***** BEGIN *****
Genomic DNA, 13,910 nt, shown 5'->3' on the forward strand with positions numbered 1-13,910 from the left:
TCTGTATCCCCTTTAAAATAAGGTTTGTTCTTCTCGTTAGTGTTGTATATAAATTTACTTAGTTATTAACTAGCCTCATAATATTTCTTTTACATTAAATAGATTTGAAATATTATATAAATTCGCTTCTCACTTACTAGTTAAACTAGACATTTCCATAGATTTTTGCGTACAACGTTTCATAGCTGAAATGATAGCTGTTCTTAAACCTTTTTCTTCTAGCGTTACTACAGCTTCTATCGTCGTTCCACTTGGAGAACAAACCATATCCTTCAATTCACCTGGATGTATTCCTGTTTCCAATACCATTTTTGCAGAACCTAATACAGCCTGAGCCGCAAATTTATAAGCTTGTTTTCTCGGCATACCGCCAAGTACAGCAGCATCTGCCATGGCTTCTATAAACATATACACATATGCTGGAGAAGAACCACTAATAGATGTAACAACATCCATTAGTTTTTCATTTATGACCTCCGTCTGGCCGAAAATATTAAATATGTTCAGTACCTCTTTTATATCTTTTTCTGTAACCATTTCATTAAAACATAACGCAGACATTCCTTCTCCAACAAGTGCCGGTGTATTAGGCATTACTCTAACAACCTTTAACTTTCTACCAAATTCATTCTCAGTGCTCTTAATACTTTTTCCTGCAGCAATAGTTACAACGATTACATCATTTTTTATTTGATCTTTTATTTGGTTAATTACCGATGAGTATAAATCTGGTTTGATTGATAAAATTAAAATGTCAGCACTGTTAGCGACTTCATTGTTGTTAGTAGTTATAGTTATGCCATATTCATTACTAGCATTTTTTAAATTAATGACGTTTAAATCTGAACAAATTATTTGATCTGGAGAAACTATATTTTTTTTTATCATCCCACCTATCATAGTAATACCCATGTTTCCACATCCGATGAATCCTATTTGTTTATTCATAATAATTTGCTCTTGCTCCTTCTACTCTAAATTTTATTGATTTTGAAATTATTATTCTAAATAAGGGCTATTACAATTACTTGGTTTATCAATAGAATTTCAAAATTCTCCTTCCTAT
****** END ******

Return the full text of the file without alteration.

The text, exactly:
Genomic DNA, 13,910 nt, shown 5'->3' on the forward strand with positions numbered 1-13,910 from the left:
TCTGTATCCCCTTTAAAATAAGGTTTGTTCTTCTCGTTAGTGTTGTATATAAATTTACTTAGTTATTAACTAGCCTCATAATATTTCTTTTACATTAAATAGATTTGAAATATTATATAAATTCGCTTCTCACTTACTAGTTAAACTAGACATTTCCATAGATTTTTGCGTACAACGTTTCATAGCTGAAATGATAGCTGTTCTTAAACCTTTTTCTTCTAGCGTTACTACAGCTTCTATCGTCGTTCCACTTGGAGAACAAACCATATCCTTCAATTCACCTGGATGTATTCCTGTTTCCAATACCATTTTTGCAGAACCTAATACAGCCTGAGCCGCAAATTTATAAGCTTGTTTTCTCGGCATACCGCCAAGTACAGCAGCATCTGCCATGGCTTCTATAAACATATACACATATGCTGGAGAAGAACCACTAATAGATGTAACAACATCCATTAGTTTTTCATTTATGACCTCCGTCTGGCCGAAAATATTAAATATGTTCAGTACCTCTTTTATATCTTTTTCTGTAACCATTTCATTAAAACATAACGCAGACATTCCTTCTCCAACAAGTGCCGGTGTATTAGGCATTACTCTAACAACCTTTAACTTTCTACCAAATTCATTCTCAGTGCTCTTAATACTTTTTCCTGCAGCAATAGTTACAACGATTACATCATTTTTTATTTGATCTTTTATTTGGTTAATTACCGATGAGTATAAATCTGGTTTGATTGATAAAATTAAAATGTCAGCACTGTTAGCGACTTCATTGTTGTTAGTAGTTATAGTTATGCCATATTCATTACTAGCATTTTTTAAATTAATGACGTTTAAATCTGAACAAATTATTTGATCTGGAGAAACTATATTTTTTTTTATCATCCCACCTATCATAGTAATACCCATGTTTCCACATCCGATGAATCCTATTTGTTTATTCATAATAATTTGCTCTTGCTCCTTCTACTCTAAATTTTATTGATTTTGAAATTATTATTCTAAATAAGGGCTATTACAATTACTTGGTTTATCAATAGAATTTCAAAATTCTCCTTCCTAT